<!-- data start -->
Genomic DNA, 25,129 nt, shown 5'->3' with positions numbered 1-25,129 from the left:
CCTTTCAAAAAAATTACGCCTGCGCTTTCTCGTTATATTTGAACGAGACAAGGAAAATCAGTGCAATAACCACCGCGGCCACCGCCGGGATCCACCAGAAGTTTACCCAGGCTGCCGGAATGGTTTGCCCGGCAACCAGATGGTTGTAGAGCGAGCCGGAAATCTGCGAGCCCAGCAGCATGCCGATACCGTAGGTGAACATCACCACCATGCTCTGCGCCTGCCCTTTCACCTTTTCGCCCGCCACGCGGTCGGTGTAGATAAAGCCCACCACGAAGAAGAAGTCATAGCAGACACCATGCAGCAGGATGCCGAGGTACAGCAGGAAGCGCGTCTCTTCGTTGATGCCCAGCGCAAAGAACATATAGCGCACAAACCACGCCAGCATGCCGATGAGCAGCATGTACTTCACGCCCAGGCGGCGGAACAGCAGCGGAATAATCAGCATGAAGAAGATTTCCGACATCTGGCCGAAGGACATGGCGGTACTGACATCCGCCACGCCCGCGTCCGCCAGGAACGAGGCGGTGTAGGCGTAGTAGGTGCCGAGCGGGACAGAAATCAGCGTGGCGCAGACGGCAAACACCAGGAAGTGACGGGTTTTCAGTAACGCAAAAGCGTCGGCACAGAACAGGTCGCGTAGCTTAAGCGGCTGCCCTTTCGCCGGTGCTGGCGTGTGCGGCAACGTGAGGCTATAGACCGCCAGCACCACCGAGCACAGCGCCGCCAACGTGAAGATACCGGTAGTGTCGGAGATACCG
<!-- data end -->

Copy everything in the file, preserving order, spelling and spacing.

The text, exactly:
Genomic DNA, 25,129 nt, shown 5'->3' with positions numbered 1-25,129 from the left:
CCTTTCAAAAAAATTACGCCTGCGCTTTCTCGTTATATTTGAACGAGACAAGGAAAATCAGTGCAATAACCACCGCGGCCACCGCCGGGATCCACCAGAAGTTTACCCAGGCTGCCGGAATGGTTTGCCCGGCAACCAGATGGTTGTAGAGCGAGCCGGAAATCTGCGAGCCCAGCAGCATGCCGATACCGTAGGTGAACATCACCACCATGCTCTGCGCCTGCCCTTTCACCTTTTCGCCCGCCACGCGGTCGGTGTAGATAAAGCCCACCACGAAGAAGAAGTCATAGCAGACACCATGCAGCAGGATGCCGAGGTACAGCAGGAAGCGCGTCTCTTCGTTGATGCCCAGCGCAAAGAACATATAGCGCACAAACCACGCCAGCATGCCGATGAGCAGCATGTACTTCACGCCCAGGCGGCGGAACAGCAGCGGAATAATCAGCATGAAGAAGATTTCCGACATCTGGCCGAAGGACATGGCGGTACTGACATCCGCCACGCCCGCGTCCGCCAGGAACGAGGCGGTGTAGGCGTAGTAGGTGCCGAGCGGGACAGAAATCAGCGTGGCGCAGACGGCAAACACCAGGAAGTGACGGGTTTTCAGTAACGCAAAAGCGTCGGCACAGAACAGGTCGCGTAGCTTAAGCGGCTGCCCTTTCGCCGGTGCTGGCGTGTGCGGCAACGTGAGGCTATAGACCGCCAGCACCACCGAGCACAGCGCCGCCAACGTGAAGATACCGGTAGTGTCGGAGATACCG